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Breast Cancer Awareness - Education

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Category: Breast Cancer Prevention

Breast Cancer Prevention

The breast consists of lobes, lobules, and bulbs that are connected by ducts. The breast also contains blood and lymph vessels. These lymph vessels lead to structures that are called lymph nodes. Clusters of lymph nodes are found under the arm, above the collarbone, in the chest, and in other parts of the body. Together, the lymph vessels and lymph nodes make up the lymphatic system, which circulates a fluid called lymph throughout the body. Lymph contains cells that help fight infection and disease.

When breast cancer spreads outside the breast, cancer cells are most often found under the arm in the lymph nodes. In many cases, if the cancer has reached the lymph nodes, cancer cells may have also spread to other parts of the body via the lymphatic system or through the bloodstream.

Significance of breast cancer

Breast cancer is second only to lung cancer as the leading cause of cancer death among women in the United States. Breast cancer occurs in men also, but the number of new cases is small. Early detection and effective treatment is expected to reduce the number of women who die from breast cancer, and development of new methods of prevention continue to be studied.

Breast cancer prevention

Breast cancer can sometimes be associated with known risk factors for the disease. Many risk factors are modifiable though not all can be avoided.

Selective Estrogen Receptor Modulators (SERMs) for Prevention of Breast Cancer: SERMs are drugs that act like estrogen on some tissues in the body such as bones, but block the effect of estrogen on other tissues. Tamoxifen is a SERM that blocks the effect of estrogen on breast cancer cells. A large study has shown that tamoxifen lowers the risk of getting breast cancer in women who are at elevated risk of getting breast cancer. However, tamoxifen may also increase the risk of endometrial cancer, stroke, and blood clots in veins and in the lungs. Women who are concerned that they may be at an increased risk of developing breast cancer should talk with their doctor about whether to take tamoxifen to prevent breast cancer. It is important to consider both the benefits and risks of taking tamoxifen.

Raloxifene is another SERM that is being studied for the prevention of breast cancer. A study of postmenopausal women with osteoporosis has shown that raloxifene lowered the risk of breast cancer for women at both high risk and low risk of developing the disease. It is not known if women who do not have osteoporosis would benefit in the same way. Like tamoxifen, raloxifene may increase the risk of blood clots in veins and in the lungs, but does not appear to increase the risk of endometrial cancer.

Hormonal Factors: Hormones produced by the ovaries appear to increase a woman's risk for developing breast cancer. The removal of one or both ovaries reduces the risk. The use of drugs that suppress the production of estrogen may inhibit tumor cell growth. The use of estrogen-progestin therapy, also called combination hormone replacement therapy (HRT), is associated with an increased risk of developing breast cancer. The use of oral contraceptives may also be associated with a slight increase in breast cancer risk.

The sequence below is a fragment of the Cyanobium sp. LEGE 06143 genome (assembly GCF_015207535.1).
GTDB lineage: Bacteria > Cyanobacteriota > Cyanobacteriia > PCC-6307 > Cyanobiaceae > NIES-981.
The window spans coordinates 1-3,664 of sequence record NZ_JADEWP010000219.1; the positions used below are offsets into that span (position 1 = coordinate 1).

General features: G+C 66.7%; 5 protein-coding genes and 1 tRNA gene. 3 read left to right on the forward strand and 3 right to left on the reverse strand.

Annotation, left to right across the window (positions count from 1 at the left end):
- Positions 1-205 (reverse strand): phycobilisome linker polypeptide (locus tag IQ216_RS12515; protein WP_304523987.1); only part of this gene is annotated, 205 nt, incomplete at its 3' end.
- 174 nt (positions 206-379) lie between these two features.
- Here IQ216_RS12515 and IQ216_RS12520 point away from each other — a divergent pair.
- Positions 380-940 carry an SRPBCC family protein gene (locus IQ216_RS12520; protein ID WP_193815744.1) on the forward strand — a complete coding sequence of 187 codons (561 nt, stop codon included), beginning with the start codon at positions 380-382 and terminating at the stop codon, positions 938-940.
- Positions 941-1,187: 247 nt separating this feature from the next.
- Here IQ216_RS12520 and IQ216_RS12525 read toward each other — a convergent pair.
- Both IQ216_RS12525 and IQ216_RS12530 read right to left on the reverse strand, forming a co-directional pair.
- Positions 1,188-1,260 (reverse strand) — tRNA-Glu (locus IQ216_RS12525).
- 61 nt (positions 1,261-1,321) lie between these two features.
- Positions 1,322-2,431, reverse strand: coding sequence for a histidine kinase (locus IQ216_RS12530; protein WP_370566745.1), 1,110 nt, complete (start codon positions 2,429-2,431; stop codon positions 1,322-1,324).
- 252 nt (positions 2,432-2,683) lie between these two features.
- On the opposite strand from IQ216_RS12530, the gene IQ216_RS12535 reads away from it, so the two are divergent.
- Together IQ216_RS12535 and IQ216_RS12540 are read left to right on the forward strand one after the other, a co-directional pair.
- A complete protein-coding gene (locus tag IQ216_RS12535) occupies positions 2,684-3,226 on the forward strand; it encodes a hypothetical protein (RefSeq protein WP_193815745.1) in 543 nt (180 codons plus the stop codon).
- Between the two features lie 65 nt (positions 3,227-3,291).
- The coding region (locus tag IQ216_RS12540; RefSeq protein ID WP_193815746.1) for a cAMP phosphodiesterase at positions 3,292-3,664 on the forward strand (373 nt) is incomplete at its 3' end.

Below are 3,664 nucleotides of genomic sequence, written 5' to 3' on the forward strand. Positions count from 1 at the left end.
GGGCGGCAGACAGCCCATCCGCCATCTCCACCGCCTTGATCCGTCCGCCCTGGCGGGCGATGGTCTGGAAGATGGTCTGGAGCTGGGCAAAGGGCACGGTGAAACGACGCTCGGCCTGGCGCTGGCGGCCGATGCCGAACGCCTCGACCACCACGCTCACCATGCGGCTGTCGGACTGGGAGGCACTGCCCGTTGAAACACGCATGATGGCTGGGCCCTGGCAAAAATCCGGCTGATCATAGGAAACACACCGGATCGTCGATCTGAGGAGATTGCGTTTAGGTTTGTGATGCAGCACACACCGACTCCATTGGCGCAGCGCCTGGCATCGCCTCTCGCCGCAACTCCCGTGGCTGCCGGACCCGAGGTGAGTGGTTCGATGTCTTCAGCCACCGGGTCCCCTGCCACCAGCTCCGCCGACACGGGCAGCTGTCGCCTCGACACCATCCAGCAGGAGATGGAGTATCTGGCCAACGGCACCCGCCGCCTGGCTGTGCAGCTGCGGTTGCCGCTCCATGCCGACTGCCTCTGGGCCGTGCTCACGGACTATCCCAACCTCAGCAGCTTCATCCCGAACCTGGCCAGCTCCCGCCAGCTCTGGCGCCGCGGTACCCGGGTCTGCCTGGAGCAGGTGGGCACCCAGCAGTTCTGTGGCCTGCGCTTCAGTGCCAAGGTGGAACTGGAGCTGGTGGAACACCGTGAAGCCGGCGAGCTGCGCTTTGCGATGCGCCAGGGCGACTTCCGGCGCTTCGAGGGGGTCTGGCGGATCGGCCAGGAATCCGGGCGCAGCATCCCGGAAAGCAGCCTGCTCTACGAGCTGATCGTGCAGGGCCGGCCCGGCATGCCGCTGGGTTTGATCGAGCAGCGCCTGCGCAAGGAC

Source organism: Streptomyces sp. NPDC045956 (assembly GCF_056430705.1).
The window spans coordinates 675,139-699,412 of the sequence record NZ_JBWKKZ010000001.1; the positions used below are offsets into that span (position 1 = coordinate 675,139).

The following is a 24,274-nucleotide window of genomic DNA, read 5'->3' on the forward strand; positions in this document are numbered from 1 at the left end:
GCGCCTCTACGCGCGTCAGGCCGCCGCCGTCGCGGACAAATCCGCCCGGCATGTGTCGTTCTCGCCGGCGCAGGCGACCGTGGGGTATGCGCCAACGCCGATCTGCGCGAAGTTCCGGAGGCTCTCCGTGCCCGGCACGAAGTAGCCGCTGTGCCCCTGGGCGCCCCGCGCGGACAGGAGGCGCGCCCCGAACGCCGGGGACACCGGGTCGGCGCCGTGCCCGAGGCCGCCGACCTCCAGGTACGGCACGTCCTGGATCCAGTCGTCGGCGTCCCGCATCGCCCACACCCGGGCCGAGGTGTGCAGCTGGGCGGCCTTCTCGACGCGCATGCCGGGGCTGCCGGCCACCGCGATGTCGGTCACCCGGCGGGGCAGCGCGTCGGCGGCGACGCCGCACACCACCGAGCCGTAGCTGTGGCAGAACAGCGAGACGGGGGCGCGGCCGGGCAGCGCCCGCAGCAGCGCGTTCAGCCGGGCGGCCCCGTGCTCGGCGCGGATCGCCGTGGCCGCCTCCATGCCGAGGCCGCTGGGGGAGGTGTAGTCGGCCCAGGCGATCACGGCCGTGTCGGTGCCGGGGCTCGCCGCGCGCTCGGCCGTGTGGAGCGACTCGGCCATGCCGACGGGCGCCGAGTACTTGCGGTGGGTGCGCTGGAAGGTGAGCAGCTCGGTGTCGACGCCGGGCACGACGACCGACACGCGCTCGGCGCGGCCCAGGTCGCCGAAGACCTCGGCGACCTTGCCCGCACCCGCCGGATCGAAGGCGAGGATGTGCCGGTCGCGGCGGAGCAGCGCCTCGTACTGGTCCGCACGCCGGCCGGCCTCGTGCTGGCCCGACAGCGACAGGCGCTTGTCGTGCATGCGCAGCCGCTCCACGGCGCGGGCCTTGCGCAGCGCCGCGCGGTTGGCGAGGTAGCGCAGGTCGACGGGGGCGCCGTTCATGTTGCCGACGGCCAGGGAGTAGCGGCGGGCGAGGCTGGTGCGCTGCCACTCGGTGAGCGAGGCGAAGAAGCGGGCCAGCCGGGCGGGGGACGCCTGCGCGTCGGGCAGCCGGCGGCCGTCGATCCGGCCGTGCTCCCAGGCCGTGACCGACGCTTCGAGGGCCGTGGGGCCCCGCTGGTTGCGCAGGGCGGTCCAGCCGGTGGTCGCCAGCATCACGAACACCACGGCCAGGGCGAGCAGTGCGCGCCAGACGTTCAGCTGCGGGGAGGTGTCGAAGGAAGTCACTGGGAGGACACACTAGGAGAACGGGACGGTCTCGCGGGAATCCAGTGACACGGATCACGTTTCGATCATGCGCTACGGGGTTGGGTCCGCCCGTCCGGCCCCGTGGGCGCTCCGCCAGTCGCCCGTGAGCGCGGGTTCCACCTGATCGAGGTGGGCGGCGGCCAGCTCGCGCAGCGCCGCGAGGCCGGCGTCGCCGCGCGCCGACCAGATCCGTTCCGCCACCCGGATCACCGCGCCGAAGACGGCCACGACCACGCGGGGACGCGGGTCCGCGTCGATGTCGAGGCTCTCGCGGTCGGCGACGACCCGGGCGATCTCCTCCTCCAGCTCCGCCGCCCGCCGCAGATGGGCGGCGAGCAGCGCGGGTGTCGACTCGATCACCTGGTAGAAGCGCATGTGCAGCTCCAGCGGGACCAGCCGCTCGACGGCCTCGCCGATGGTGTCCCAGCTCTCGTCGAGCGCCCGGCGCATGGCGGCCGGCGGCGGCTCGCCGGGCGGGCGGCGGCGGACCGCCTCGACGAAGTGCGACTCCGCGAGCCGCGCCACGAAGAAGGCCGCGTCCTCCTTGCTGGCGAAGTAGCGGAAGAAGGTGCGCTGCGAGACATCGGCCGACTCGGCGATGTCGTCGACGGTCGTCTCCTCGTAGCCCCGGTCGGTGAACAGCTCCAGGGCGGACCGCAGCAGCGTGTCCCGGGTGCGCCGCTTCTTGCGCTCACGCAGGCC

Beginning to menstruate at an older age and having a full-term pregnancy reduces breast cancer risk. Also, a woman who has her first child before the age of 20 experiences a greater decrease in breast cancer risk than a woman who has never had children or who has her first child after the age of 35. Beginning menopause at a later age increases a woman's risk of developing breast cancer.

Radiation: Studies have shown that reducing the number of chest x-rays, especially at a young age, decreases the risk of breast cancer. Radiation treatment for childhood Hodgkin's lymphoma may put women at a greater risk for breast cancer later in life. A small number of breast cancer cases can be linked to radiation exposure.

Diet and Lifestyle: Diet is being studied as a risk factor for breast cancer. Studies show that in populations that consume a high-fat diet, women are more likely to die of breast cancer than women in populations that consume a low-fat diet. It is not known if a diet low in fat will prevent breast cancer. Eating a diet rich in beta-carotene may decrease the risk of breast cancer. Exercise, especially in young women, may decrease hormone levels and contribute to a decreased breast cancer risk. Breast feeding may also decrease a woman's risk of breast cancer. Postmenopausal weight gain, especially after natural menopause and/or after age 60, may increase breast cancer risk.

Alcohol: Drinking alcohol may be linked to increased breast cancer risk. The more alcohol a woman drinks, the more the risk of breast cancer may increase, compared to a woman who drinks no alcohol. In addition, a diet rich in beta-carotene, folate, and vitamins A and C may reverse the higher risk of breast cancer linked to alcohol use.

Prophylactic Mastectomy: Following cancer risk assessment and counseling, the removal of both breasts may reduce the risk of breast cancer in women with a family history of breast cancer.

Genetics: Women who inherit specific genes are at a greater risk for developing breast cancer. Research is underway to develop methods of identifying high-risk genes.

Acknowledgement given to the National Cancer Institute as originator of the information provided herein, with the NCI web site www.cancer.gov as the source.

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